Woman Falsely Reported to Have Done Drugs with Porky Pig

By: Jessica Zartler Email
By: Jessica Zartler Email

A background reporting company's mistake has turned into a nightmare for one Grand Junction woman after she was placed on administrative leave for doing drugs with Bugs Bunny and Porky Pig.

Sue Jones almost lost her job and her reputation even though she's never committed a crime.

Jones got a job at City Market but when the background check came back with a do not hire flag she was placed on administrative leave and missed several days of work.

The background check said she had mutliple charges including a prior felony for drug possession and a misdemeanor for gambling.

When 11 News pulled the cases from El Paso County, Colorado we found the date of birth didn't match the real Sue Jones and the name Jones was listed as the plaintiff in the case. To top it off the defendants were named as Porky Pig, Bugs Bunny and Elmer Fudrucker.

The cases weren't even real, they were phony test cases, practice for people working in the court system.

Mary Perry, the Clerk of the Court for El Paso County says they often use arbitrary names for test cases. The cases also list "test" on several areas of the documents. Perry also said that there was no social security number or other identifying information that would have tied the cases to Jones.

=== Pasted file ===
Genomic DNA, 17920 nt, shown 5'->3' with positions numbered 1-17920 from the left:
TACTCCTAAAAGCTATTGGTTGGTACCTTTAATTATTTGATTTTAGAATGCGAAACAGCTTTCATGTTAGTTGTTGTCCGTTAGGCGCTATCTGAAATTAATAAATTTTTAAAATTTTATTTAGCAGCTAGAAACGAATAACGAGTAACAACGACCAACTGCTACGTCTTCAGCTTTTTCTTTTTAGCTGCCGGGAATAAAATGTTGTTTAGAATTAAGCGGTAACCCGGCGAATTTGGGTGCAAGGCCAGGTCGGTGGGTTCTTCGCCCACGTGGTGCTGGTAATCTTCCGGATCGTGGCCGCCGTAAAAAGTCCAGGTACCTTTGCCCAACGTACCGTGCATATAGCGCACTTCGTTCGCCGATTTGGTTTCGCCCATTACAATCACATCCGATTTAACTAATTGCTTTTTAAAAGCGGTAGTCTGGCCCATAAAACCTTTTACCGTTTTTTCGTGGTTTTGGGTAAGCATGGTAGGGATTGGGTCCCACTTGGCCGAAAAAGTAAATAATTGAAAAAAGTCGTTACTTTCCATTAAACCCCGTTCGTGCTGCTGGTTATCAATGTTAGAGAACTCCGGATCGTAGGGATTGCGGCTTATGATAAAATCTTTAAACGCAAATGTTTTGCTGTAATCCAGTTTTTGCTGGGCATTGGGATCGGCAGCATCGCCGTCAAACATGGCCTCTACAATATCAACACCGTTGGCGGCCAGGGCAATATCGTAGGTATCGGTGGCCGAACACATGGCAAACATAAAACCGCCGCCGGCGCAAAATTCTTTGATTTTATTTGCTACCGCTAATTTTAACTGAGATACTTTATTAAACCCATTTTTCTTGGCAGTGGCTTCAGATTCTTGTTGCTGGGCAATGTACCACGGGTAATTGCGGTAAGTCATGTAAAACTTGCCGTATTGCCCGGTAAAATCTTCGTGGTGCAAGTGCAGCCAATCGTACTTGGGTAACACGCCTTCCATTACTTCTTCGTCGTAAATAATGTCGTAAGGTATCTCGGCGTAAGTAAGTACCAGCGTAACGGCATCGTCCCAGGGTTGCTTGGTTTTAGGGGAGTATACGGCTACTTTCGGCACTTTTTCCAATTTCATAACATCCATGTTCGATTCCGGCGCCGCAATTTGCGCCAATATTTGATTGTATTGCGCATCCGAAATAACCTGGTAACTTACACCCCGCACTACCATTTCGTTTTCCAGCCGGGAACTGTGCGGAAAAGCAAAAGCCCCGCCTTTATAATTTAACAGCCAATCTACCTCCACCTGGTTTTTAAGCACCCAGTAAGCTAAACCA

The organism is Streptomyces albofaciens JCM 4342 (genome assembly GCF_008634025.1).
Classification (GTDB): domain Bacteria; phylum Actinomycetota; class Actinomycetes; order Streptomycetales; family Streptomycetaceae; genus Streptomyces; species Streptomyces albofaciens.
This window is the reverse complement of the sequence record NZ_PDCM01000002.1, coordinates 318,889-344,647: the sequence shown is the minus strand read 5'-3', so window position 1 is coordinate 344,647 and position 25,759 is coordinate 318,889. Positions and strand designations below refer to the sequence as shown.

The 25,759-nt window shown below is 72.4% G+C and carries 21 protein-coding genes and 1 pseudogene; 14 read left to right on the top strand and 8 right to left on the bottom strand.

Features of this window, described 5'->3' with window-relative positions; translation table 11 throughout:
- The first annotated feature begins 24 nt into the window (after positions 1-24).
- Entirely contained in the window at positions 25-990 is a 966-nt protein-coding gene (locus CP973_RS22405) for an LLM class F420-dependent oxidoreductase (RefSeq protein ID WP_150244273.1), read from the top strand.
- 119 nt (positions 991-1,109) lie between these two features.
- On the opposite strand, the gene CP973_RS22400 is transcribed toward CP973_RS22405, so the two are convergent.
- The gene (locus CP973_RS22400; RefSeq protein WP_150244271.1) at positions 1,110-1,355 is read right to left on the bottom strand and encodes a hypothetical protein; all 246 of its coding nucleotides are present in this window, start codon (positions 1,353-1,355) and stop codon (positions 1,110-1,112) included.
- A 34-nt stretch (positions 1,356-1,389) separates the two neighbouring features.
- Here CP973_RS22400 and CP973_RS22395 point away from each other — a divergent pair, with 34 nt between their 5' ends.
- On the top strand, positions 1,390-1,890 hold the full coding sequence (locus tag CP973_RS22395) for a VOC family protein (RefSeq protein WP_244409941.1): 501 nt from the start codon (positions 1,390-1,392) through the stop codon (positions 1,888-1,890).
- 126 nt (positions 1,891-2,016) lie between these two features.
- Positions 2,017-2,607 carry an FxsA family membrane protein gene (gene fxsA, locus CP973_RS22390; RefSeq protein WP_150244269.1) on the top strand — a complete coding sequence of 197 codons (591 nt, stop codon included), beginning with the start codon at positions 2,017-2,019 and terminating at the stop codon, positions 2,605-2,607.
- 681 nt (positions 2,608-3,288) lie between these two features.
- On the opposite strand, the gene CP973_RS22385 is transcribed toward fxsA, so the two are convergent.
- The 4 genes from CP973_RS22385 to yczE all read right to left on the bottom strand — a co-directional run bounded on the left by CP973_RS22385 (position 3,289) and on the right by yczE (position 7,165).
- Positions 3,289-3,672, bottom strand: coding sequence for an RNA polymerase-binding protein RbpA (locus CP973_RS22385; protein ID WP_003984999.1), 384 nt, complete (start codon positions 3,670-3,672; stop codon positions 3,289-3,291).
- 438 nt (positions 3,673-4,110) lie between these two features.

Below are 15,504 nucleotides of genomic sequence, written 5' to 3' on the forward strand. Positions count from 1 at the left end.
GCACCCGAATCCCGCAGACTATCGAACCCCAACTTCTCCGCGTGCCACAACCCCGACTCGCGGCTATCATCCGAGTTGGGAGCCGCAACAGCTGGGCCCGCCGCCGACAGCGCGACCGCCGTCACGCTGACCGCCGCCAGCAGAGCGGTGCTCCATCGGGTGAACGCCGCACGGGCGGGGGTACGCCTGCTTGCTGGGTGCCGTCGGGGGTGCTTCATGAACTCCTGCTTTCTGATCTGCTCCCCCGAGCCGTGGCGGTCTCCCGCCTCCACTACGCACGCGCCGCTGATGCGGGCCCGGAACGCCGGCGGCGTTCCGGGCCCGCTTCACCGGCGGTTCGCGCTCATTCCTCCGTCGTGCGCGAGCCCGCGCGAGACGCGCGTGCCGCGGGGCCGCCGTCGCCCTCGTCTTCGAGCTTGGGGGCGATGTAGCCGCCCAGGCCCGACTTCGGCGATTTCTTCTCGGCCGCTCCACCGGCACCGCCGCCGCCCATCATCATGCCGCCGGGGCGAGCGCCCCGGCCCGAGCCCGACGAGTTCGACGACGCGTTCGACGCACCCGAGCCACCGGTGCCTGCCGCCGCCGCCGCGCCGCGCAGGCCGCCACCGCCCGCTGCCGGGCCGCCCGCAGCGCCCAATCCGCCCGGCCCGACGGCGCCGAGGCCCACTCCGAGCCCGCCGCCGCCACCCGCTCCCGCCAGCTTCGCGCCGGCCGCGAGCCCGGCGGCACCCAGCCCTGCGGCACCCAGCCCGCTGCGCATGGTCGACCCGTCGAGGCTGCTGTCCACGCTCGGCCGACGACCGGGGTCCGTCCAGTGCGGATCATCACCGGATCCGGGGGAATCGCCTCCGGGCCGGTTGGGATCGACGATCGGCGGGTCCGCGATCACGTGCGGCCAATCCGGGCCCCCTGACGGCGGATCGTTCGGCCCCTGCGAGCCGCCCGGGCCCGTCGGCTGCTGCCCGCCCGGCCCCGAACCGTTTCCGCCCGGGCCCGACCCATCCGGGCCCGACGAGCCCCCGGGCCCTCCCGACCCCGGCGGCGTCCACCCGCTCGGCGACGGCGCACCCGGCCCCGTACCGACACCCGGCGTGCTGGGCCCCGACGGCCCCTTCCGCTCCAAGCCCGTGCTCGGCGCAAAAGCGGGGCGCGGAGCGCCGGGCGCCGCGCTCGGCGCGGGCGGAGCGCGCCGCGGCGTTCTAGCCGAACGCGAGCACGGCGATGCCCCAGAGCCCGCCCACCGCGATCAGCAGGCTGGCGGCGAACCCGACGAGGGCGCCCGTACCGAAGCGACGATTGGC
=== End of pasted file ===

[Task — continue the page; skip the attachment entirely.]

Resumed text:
So with nothing tying these fake cases to the real Jones, how would the background reporting agency report the findings to City Market?

General Information Systems, also known as G.I.S., is the South Carolina based background reporting firm. Its website touts several awards in the industry and says it has more than 2,500 clients including several Fortune 500 companies.

The Executive Vice President of the company, David Bartley, says the company pulls cases and reports it to employers but didn't want to comment on what happened in this particular instance until he read the cases and information. 11 News faxed Bartley the paperwork but Bartley never called us back with a comment.

G.I.S. claims cases like these are rare and people can dispute the findings to clear their name. The company says there is no system to track these kinds of errors.

But for Sue Jones of Grand Junction the damage is already done.

Jones says she doesn't fault City Market, she says she's glad to know they wouldn't hire a criminal.

She's just hoping that a mistake doesn't happen to anyone else.

Jones has disputed the records and is now back to work at City Market.

A City Market spokesperson said the company will look into what happened and possibly make a complaint with G.I.S.

City Market says until then, it can't say whether or not it will continue to use G.I.S. to do background checks on its employees.


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